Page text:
A new, more secure gate and partial fencing will soon be installed at the entrance to the site. The current, rickety chain link gate will be replaced with the new gate as soon as possible. Design is completed, and we now need to schedule the work with an installer. It is hoped it can be completed this summer. Partially Funded



As Phase 3 of the restoration project (the items listed above) is brought to a close, volunteers and contractors are also moving forward on with development of several additional components which will need to be considered in the coming months:

An ongoing, cyclical maintenance plan to ensure that the restoration work completed to date will not be allowed to deteriorate over time.  This will include both daily and seasonal activities, as well as longer term plans. This is currently not funded.

A plan and operation of expanded ORCA monitoring and protection. Working with the DFO Pacific Marine Mammal Staff to create online publicly available orca sound and sight monitoring. Further working with groups and individuals to help monitor and save the fragile population in the Salish Sea.  Partially Funded

A plan for habitat restoration over the whole site is in the works (which will include removal of invasive species, and renaturalization as required, along with reclamation where possible of the plantings done over the years by the light keepers. The plan will be completed shortly, and implementation will begin in the coming months. It is expected to take another year or two to complete the work. Not Funded

Review of and plan for all the equipment (artifacts) from the Lighthouse and Engine room that has been repatriated from the Sooke Region Museum. Included is the Fresnel lens and foghorn, all important parts of the heritage lighthouse history. Not Funded



While funding has been raised for some of the items listed above, many of the components still need to be funded. Presently, for example, there is no financial support in place for any of the items lost from the lighthouse and recently found and stored, including the historic lens and foghorn.  These and many other historic components of the working Sheringham Lighthouse are in disrepair, and need to be restored to working order. Efforts are underway to find additional support to complete the remaining necessary work at the site, as well as to fund a professional evaluation and expert repairs and restoration of all the “lost” equipment that has been repatriated.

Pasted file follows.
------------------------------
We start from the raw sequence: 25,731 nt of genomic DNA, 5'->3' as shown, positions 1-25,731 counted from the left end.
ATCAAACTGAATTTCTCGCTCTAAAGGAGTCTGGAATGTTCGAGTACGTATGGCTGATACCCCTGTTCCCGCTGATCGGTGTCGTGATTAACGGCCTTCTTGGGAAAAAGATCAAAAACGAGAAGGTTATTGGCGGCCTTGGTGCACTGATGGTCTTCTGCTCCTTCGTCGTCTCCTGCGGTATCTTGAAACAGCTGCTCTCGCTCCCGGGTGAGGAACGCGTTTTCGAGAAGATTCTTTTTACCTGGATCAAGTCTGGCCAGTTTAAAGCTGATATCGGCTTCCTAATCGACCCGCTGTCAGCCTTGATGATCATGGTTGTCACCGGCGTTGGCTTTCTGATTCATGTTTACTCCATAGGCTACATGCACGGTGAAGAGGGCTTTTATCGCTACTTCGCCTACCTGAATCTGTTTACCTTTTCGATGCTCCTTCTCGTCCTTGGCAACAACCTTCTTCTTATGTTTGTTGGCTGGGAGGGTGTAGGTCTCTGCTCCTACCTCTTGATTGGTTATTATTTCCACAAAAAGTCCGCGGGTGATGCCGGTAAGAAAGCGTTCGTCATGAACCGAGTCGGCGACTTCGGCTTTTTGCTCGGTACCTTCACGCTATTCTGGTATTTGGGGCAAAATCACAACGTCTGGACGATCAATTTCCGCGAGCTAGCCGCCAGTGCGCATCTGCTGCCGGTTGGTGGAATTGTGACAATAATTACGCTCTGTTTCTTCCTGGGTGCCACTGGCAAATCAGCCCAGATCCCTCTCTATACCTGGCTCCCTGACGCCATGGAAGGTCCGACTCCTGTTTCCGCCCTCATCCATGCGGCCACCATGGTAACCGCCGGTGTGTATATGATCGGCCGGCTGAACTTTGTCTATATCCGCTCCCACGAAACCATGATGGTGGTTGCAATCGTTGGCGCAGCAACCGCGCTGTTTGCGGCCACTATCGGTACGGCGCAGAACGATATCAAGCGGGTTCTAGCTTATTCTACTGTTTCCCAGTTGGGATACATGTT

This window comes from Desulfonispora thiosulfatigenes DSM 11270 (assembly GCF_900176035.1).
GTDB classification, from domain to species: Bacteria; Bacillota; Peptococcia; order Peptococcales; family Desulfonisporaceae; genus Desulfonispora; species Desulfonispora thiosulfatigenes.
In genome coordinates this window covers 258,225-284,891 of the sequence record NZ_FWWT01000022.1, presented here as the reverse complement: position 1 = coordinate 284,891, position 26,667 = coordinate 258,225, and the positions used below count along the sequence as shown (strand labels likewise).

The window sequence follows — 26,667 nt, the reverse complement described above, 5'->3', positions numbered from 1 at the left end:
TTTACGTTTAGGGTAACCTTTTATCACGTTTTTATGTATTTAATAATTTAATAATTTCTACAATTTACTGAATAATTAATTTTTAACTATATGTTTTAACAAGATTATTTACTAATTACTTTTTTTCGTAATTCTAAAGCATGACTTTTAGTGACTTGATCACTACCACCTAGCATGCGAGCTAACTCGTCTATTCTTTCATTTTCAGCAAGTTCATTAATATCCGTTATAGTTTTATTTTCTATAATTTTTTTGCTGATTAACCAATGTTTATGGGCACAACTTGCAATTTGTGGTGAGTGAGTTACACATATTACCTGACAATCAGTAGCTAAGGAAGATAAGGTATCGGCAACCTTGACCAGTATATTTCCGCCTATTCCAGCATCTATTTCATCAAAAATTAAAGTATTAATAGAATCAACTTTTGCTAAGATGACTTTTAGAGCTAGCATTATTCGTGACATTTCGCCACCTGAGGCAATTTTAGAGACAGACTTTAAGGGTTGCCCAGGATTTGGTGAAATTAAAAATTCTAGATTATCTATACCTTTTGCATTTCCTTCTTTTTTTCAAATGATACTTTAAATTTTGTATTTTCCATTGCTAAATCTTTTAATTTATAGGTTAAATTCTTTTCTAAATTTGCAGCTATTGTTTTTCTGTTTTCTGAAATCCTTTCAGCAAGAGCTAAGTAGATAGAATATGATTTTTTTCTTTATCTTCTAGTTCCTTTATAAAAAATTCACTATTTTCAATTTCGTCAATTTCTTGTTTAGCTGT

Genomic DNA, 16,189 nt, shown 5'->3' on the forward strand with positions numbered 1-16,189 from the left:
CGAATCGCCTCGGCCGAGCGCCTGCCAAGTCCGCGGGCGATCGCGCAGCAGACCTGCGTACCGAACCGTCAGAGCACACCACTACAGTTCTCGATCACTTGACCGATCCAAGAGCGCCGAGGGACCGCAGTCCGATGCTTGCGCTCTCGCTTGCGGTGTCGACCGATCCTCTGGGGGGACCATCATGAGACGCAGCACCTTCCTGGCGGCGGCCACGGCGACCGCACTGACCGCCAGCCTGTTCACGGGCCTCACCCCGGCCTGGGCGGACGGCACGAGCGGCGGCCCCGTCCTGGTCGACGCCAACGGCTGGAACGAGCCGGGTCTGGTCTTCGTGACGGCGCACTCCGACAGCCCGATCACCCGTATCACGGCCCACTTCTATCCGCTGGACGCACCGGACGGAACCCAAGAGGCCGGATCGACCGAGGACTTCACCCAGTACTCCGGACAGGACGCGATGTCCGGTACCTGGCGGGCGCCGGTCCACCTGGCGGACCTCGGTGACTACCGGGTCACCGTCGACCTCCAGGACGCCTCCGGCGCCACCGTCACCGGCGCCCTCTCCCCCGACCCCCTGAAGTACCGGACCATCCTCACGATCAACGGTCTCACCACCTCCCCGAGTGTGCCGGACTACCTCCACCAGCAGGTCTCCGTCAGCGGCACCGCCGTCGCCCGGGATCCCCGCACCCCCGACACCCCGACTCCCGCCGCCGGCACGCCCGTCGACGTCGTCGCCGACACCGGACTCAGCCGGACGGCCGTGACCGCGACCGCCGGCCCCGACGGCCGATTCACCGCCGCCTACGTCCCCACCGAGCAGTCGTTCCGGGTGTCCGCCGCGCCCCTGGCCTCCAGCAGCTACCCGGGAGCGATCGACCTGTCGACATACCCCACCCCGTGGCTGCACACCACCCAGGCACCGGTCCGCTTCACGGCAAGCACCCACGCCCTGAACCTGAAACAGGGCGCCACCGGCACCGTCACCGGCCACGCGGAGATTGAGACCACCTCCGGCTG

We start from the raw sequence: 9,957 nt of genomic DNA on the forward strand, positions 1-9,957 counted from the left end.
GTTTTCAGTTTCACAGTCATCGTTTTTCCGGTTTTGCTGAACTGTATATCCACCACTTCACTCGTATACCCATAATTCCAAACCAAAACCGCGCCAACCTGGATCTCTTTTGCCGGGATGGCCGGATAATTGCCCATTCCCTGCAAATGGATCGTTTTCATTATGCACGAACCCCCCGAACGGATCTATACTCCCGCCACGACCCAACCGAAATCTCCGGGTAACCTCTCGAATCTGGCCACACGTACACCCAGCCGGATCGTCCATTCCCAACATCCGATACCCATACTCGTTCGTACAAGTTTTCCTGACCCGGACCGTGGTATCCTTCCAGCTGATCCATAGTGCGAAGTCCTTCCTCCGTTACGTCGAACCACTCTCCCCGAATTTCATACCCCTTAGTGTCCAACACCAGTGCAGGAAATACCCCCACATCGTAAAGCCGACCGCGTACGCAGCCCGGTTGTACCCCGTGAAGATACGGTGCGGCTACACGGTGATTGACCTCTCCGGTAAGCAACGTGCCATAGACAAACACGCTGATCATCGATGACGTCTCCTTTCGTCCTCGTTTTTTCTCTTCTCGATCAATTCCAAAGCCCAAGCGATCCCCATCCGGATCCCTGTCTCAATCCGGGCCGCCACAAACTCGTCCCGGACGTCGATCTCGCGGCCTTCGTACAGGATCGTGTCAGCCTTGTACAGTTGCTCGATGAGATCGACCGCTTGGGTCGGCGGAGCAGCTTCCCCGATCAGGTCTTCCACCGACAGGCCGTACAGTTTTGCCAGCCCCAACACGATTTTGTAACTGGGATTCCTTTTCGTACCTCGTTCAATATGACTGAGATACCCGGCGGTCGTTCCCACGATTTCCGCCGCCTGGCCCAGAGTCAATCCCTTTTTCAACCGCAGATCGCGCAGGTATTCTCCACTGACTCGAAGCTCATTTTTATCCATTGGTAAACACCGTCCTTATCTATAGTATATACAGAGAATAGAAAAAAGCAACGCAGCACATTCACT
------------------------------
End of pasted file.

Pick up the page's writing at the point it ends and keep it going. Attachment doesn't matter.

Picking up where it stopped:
Once again, Society Volunteers want to express heartfelt appreciation for the exceptional financial support from the Westaway Charitable Foundation and, in particular, the personal support, advice and guidance from Peter and Brigitte Westaway. As has been said previously, this restoration project would not have been possible without that tremendous support — it is simply the cornerstone of the restoration project — It is a legacy that will last for generations.

The Society Volunteers also gratefully acknowledge the remarkable and continuing generous support received from Dr. Marvin Caruthers. His advice and wise guidance has been remarkable. Also acknowledged is the ongoing support from hundreds of other individuals in the local community and from those who are supporters of heritage preservation projects such as this.

Most recently, we have received support from the Province of British Columbia (Capital Gaming Grant), which has enabled the Society to bring the project closer to the finish line. Past funding support came from Fisheries and Oceans Canada and Parks Canada (both to help with the restoration, as well as to enhance the educational and visitor experience components of our project), and we are extremely grateful for that support. Working with local and talented independent contractors, Society Volunteers have worked to carefully and lovingly restore the 1912 structures to their former glory and keep the foreshore passive park open and accessible to the public as a National Lighthouse Heritage site.